If he does, why?

Is it his kicking? Yes, he ran at just 50% disposal efficiency in this game, so I can understand if you’d like him to tidy up that aspect of his game, but the way he cracks into the contest and wins his own footy is bloody fantastic, and I would take a player like Rowbottom fearlessly attacking the contest and winning the footy as opposed to someone who hangs around the outside, picks up ten touches and runs at 90% for the game.

Rowbottom had seven clearances in this game, ranking only behind the irrepressible Luke Parker for the Swans, and he managed eight tackles as well, once again applying great heat on the opposition.

If your jury is still out on Rowbottom, it may be time to take a recess, check what he is doing for this team as opposed to pointing fingers at what he isn’t, and concede that he has filled the role left by George Hewett brilliantly this season.

I’m an unabashed fan – first picked every week if we’re going on effort and mongrel.



In some ways, yes it does.

Dane Rampe has not been his usual impassable self this season and has made some errors that would normally not be part of his repertoire (and no, I am not counting climbing the goal post as something that is part of his repertoire… it happened once).

With the Pies pressing, it appeared as though a certain goal beckoned for Brody Mihocek, but a maniacal Rampe charged at him and threw himself at the body of the Magpie. Whether the contact caused the kick to skew off the side of Mihocek’s boot, or simply caused him to panic a little and not execute the kick properly is up for debate, but the result remains the same – Mihocek sliced the footy across goal and the Swans were able to stave off another Magpie attack.

As covered above, Sydney’s defence was absolutely outstanding in this game. They were bombarded in the last quarter and stood up to everything, and you have to think that when you have a player like Dane Rampe – for so long the heart and soul of the Swans’ defence, pulling off efforts like he did against Mihocek, it has to make every player out there walk a little taller.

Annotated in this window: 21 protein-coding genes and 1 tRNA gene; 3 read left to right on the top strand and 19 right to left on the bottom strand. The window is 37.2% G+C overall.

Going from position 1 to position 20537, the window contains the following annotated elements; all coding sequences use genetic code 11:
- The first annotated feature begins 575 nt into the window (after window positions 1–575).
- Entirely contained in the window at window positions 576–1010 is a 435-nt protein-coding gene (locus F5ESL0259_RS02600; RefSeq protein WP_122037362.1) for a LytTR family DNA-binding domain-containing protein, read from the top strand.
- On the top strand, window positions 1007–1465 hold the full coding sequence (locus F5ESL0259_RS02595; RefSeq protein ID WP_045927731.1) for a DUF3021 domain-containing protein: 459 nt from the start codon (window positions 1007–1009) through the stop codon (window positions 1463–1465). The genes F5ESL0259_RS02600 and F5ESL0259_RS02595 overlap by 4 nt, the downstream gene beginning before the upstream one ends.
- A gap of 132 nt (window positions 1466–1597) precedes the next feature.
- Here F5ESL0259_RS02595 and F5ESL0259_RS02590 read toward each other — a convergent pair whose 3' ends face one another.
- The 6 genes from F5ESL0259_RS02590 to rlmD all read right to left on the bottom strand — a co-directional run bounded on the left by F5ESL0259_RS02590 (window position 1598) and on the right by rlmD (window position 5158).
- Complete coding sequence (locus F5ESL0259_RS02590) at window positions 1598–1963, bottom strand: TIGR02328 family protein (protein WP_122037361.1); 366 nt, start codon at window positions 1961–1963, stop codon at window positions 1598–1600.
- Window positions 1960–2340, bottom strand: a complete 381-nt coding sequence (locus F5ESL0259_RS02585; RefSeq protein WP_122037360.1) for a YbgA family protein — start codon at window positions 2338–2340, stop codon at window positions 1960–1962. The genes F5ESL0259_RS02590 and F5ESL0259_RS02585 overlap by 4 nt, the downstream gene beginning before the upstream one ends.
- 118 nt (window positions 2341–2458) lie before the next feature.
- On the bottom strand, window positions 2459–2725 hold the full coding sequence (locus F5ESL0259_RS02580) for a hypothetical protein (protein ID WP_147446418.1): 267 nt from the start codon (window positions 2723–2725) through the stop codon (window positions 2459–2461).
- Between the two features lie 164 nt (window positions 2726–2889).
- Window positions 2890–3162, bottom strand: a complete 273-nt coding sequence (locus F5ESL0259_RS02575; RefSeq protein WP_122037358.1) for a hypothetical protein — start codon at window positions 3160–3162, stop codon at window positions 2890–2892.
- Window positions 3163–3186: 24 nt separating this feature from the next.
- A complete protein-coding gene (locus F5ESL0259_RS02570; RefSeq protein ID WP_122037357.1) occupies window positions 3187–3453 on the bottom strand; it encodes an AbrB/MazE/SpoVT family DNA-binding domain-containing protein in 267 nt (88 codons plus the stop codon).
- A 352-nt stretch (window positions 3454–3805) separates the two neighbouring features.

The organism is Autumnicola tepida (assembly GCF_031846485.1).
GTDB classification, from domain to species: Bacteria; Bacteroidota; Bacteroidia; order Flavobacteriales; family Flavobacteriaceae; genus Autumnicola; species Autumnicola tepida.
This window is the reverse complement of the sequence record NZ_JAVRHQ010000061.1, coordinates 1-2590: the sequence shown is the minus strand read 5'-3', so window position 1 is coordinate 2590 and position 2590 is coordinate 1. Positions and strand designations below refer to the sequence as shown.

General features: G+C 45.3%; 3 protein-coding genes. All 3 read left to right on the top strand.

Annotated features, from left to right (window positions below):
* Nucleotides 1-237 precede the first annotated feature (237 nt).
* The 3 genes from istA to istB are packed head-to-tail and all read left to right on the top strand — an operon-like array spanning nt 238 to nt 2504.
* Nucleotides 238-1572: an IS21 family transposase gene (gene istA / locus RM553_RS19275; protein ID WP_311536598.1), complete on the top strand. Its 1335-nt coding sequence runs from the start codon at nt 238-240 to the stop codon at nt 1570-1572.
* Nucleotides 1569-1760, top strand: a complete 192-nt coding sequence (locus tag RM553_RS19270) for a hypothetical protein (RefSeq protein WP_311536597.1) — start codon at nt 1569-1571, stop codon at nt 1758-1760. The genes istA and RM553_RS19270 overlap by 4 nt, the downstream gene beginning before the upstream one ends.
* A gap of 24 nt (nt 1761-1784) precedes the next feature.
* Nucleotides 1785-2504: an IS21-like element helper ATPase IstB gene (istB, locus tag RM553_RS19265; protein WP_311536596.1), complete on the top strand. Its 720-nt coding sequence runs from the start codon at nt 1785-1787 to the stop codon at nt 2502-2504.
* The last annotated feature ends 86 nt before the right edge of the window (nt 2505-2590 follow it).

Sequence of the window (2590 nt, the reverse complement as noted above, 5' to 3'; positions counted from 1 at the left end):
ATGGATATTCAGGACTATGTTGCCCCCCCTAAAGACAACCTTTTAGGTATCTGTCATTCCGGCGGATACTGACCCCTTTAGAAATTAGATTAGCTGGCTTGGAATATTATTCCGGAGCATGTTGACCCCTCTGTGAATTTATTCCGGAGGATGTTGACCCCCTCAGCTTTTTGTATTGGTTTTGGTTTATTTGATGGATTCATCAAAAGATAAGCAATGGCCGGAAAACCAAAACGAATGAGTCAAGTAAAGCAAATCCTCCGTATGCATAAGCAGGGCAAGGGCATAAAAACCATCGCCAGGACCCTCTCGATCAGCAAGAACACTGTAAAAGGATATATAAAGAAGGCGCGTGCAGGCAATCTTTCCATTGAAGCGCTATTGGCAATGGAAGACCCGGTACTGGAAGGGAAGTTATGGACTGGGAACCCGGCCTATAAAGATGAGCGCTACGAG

The late withdrawal of de Goey really threw things for a loop for Collingwood. Already missing Taylor Adams, de Goey’s presence in the midfield as a clearance player was set to be a vital component of the game and once he was ruled out, the Pies had to adjust by throwing a mix of Brayden Maynard and Steele Sidebottom in at stoppages

It really didn’t work for them around the ground, despite some success at the centre bounces, with De-Pedendlebury the only Magpie really standing up and getting first hands on the footy consistently. Matched up against the quartet of James Rowbottom, Callum Mills, Luke Parker, and Chad Warner, Pendles was fighting an uphill battle and the Swans ended up +7 in clearances for the game, often able to work a handball chain from the stoppage to find space for teammates.

This occurred despite Darcy Cameron and Mason Cox clearly getting the better of Tom Hickey in the ruck contests – the Pies won the hit outs by 21, but without the cattle at ground level, they were tapping it to nowhere.


This was a brilliant win for the Swans, who now give themselves every chance to go deep into September. With the Saints all but out of the race for finals in 2022, Sydney should hit them hard early and advance to the finals in second position.

As for the Pies… their contest against the Blues next week is massive. Can we expect 90,000+ at the MCG like the good old days? I am hoping the Dogs get over the Hawks early in the day, setting up a grandstand finish for eighth place on the ladder.

And there is nothing a rebounding Collingwood would enjoy more than ending Carlton’s season in front of a packed house, is there?

As always, massive thanks to those who support us – this weekend has been pretty difficult, with many of our writers unavailable due to the end of local footy and the associated celebrations. Thanks for sticking with us.